DC Comics, the longtime publisher of Superman comics, now says the iconic character now stands for "truth, justice … and a better tomorrow," rather than for "truth, justice and the American way." The iconic comic company is a division of Warner Brothers.
Jim Lee, DC’s chief creative officer and publisher, said Saturday during the company’s virtual DC FanDome event said, "To better reflect the storylines that we are telling across DC and to honor Superman’s incredible legacy over 80 years of building a better world, Superman’s motto is evolving."
"Superman has long been a symbol of hope who inspires people, and it is that optimism and hope that powers him forward with this new mission statement."
Lee did not expand on why "the American way" was being discarded. The tagline has been part of the character since the 1940s radio program "Adventures of Superman."
This is not the first time the franchise has hinted at changing the famous motto. In Superman Returns (2006), editor of the Daily Planet Perry White asked, "Does he still stand for truth, justice, all that other stuff?" At the time the film’s co-screenwriter Dan Harris told The Hollywood Reporter, "He’s an international superhero."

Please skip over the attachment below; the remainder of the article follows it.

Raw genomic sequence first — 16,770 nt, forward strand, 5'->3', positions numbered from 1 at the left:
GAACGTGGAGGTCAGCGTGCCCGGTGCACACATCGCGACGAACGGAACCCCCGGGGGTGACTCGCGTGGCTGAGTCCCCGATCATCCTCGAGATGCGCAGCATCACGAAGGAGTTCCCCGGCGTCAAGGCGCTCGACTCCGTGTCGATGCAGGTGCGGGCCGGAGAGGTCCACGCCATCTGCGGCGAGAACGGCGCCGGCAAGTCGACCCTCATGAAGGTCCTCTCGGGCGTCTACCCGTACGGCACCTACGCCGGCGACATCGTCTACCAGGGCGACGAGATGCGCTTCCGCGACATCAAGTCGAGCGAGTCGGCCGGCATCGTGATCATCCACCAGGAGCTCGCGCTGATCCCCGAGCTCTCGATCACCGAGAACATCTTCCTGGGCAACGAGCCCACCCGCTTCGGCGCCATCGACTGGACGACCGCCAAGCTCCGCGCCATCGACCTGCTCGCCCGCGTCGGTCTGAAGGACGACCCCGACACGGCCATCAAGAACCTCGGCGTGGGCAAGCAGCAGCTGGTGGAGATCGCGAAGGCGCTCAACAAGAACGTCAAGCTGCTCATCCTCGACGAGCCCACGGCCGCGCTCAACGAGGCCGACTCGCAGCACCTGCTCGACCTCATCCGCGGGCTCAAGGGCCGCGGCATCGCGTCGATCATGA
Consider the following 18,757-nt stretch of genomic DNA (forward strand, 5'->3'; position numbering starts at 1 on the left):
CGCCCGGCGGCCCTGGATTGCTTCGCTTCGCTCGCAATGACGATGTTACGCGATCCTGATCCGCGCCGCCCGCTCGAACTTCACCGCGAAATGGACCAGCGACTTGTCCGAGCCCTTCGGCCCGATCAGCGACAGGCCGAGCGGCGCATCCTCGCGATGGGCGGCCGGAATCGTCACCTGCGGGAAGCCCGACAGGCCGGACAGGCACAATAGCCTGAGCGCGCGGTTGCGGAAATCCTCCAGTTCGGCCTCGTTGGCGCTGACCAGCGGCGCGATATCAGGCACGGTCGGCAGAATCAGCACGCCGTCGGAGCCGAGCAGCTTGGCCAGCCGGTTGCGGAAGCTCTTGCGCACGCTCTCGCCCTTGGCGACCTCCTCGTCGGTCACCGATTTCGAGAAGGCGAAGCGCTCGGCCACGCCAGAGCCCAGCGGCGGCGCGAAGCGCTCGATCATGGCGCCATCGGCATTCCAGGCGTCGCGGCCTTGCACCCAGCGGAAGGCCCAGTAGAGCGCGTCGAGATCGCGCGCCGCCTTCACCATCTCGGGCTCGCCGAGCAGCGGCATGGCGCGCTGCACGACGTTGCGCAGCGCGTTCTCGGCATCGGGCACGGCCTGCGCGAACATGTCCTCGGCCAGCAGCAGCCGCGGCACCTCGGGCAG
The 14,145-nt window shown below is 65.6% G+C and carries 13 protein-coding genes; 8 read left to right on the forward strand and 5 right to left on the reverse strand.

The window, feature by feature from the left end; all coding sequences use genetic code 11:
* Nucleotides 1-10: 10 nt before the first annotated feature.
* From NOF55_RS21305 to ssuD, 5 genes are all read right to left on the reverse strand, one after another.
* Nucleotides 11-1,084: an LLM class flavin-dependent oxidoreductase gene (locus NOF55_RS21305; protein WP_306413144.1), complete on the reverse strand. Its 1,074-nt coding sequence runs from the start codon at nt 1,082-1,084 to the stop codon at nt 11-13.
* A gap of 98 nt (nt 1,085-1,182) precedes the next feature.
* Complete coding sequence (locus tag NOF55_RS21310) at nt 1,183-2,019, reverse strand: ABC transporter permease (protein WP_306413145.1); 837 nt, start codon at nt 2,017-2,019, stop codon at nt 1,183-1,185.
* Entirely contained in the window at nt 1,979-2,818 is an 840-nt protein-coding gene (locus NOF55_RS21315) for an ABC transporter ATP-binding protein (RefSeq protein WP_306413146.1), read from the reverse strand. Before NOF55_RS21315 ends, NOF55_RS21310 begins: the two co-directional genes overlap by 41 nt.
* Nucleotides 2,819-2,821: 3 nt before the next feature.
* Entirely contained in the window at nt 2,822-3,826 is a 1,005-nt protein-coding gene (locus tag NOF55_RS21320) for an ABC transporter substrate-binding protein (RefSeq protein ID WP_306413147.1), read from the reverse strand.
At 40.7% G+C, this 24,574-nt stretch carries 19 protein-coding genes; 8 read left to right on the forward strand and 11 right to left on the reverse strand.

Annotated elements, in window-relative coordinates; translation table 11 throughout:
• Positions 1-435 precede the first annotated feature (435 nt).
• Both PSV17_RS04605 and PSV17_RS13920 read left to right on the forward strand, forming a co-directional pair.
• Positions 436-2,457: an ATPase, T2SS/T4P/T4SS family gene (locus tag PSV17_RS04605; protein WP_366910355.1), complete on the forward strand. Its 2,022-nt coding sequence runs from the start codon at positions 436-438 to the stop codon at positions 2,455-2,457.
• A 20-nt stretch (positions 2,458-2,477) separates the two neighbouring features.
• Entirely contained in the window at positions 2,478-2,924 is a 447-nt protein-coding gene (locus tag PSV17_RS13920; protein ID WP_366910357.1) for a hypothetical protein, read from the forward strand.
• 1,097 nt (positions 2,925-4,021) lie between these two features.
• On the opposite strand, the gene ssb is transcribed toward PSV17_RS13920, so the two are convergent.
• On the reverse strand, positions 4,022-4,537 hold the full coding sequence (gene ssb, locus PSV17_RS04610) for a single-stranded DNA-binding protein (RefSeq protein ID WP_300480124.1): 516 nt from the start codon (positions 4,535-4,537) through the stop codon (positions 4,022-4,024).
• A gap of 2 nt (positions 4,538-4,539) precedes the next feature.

In the 900th issue of Action Comics in 2011, Superman renounced his US citizenship and said, "I’m tired of having my actions construed as instruments of US policy. 'Truth, Justice and the American Way,' it’s not enough anymore. The world’s too small. Too connected."
Comic book writer Mark Waid told USA Today in 2013, "He’s always been the ultimate immigrant story. What is the hope of the immigrant than at core a promise that it would be better in America? That no matter what your situation is, it will be better here."
Julian Chambliss, a history professor at Rollins College told the outlet that "The core narrative in Superman has been and continues to be the values and belief about the US experience being strong enough and good enough to address the troubles facing the generation engaged with the character."
Superman creators Jerry Siegel and Joe Shuster were the children of Jewish immigrants fleeing to America to escape the anti-Semitism of Europe and seek a better life. The Siegels, came from Lithuania and settled in Cleveland, Ohio, while the Shusters, were from Kiev and Rotterdam. In 1931, the two young men met while attending Glenville High School and began a friendship centered around a mutual love of science fiction, fantasy, and comics.
The Superman franchise has been the focus of a tremendous amount of media attention this month. Last week, it was revealed that an upcoming Superman comic book will feature Jonathan Kent, son of Superman’s alter-ego Clark Kent and Lois Lane, as a bisexual.